Upon completion of step 342, the system proceeds to step 348, at which it is determined whether all of the imported objects and object assemblies have been checked for collisions with existing objects and object assemblies within the graphics library. If not all of the imported objects or object assemblies have been checked for collisions, the system proceeds to step 350, at which a next one of the imported objects or object assemblies is selected, at which point the system returns to step 340. If at step 348 it is determined that all of the imported objects and object assemblies have been checked for collisions, then the system has successfully reconciled all of the imported graphical data with pre-existing graphical data within the graphics library 100 and each of the EPGFLs 300 and scenes 400, and consequently the procedure for importing and reconciling the imported graphical data is ended at step 352. Although the steps 338-350 are shown to be performed with respect to objects/object assemblies within an imported EPGFL 300, the same steps can be performed with respect to instantiated objects/object assemblies that are imported as graphical data concerning specific scene(s) associated with the imported project file 200.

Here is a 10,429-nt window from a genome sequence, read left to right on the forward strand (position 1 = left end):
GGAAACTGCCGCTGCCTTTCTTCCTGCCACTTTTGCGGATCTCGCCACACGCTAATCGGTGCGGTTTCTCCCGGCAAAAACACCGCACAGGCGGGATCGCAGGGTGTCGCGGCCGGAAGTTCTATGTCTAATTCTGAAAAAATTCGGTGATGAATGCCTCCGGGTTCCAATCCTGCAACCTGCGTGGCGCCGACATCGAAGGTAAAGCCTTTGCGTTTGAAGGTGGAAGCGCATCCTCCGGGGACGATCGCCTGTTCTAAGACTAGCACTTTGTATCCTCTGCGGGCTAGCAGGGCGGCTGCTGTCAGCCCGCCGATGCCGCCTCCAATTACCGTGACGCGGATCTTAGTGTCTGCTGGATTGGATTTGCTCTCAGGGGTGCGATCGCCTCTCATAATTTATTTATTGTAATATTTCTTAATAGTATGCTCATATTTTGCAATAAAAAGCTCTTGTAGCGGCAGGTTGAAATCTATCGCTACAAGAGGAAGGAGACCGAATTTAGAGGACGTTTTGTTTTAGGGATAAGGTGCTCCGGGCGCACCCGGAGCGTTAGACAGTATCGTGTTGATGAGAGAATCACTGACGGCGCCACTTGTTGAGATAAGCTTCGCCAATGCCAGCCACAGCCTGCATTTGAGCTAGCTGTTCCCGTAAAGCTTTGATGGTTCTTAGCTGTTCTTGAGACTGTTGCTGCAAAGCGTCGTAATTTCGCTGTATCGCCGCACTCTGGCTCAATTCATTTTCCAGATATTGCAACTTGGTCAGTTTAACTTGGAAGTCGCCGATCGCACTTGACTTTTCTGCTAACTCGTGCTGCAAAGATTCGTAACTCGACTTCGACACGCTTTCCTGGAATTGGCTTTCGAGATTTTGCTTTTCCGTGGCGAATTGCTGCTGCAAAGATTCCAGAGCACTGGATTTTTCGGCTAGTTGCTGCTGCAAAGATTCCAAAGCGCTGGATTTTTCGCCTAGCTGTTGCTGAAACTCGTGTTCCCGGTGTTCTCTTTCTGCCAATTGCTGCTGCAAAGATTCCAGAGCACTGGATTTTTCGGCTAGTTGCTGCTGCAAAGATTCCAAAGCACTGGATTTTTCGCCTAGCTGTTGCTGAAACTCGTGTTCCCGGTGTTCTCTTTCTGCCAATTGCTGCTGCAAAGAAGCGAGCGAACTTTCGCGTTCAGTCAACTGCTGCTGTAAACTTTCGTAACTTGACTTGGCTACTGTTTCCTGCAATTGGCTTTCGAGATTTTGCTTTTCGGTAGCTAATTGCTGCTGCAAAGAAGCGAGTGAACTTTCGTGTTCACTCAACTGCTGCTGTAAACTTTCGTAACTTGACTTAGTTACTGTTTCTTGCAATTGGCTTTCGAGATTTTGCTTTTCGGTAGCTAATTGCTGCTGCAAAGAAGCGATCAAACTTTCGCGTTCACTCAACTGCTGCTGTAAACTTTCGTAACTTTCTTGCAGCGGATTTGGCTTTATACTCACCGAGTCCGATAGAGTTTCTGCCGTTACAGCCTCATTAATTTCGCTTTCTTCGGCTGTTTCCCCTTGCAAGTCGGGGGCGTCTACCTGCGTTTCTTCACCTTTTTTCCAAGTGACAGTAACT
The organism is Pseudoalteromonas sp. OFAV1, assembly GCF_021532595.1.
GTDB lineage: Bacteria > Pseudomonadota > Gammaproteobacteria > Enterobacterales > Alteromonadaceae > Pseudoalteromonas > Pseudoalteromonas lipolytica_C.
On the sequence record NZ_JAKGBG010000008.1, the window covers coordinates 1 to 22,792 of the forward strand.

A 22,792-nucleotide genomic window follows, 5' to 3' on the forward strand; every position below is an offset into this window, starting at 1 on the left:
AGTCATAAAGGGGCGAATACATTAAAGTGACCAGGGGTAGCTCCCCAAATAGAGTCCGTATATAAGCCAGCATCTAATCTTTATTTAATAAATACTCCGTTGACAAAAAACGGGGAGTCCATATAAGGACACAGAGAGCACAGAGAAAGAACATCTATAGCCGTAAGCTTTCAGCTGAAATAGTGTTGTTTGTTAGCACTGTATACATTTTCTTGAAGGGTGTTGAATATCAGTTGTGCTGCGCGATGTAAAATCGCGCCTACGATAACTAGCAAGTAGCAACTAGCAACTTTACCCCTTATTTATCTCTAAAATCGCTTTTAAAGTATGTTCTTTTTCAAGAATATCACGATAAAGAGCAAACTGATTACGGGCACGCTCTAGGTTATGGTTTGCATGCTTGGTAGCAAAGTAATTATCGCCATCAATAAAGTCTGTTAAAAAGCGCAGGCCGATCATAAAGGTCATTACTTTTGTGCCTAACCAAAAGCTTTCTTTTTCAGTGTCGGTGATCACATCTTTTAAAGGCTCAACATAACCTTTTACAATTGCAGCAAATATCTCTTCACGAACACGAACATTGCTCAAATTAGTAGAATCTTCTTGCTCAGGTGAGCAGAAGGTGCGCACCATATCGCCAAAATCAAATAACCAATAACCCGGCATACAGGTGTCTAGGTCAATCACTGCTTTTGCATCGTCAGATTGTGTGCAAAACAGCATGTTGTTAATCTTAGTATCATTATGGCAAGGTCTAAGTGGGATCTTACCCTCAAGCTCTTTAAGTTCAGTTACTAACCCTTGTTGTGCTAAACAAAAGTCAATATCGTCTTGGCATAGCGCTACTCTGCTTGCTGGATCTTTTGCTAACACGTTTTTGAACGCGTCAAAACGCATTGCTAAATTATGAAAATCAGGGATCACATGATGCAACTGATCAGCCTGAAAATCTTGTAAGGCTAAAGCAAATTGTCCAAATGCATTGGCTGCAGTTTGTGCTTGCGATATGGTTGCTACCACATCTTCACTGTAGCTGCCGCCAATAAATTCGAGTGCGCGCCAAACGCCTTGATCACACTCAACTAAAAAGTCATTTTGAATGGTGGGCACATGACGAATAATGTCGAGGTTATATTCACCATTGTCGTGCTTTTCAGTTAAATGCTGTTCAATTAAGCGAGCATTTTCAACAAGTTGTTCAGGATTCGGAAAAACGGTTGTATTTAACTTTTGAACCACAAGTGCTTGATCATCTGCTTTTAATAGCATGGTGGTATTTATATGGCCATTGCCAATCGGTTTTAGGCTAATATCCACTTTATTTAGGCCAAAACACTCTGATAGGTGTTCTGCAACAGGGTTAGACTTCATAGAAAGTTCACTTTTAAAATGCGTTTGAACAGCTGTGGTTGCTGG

Further as shown, an “import graphics from project file” window 512 showing the contents 504 appears when the system 10 determines that the contents of the project are not contained within the graphics library or, in alternate embodiments, when the user indicates a desire to import the contents 504 into the graphics library by providing an “import from project” command. Once the window 512 appears, the user can then copy the models and objects/object assemblies of the contents 504 into the graphics library. The user can accomplish this by, for example, moving an input device such as a mouse so that a pointer points to one or more of the models/objects/object assemblies, and then clicking on the mouse to select those items, or by using certain buttons 514 shown at the bottom of the window 512. Additionally, in some embodiments, the system 10 automatically determines which of the models and objects/object assemblies of the EPGFL are missing from the graphics library and then a dialog appears listing only those models/objects/object assemblies that do not already exist in the graphics library. Whether a model/object/object assembly exists within, or is missing from, the graphics library can be determined using the uniqueness tests described above (e.g., by way of the GUIDs, CRC values and names of different models/objects/object assemblies).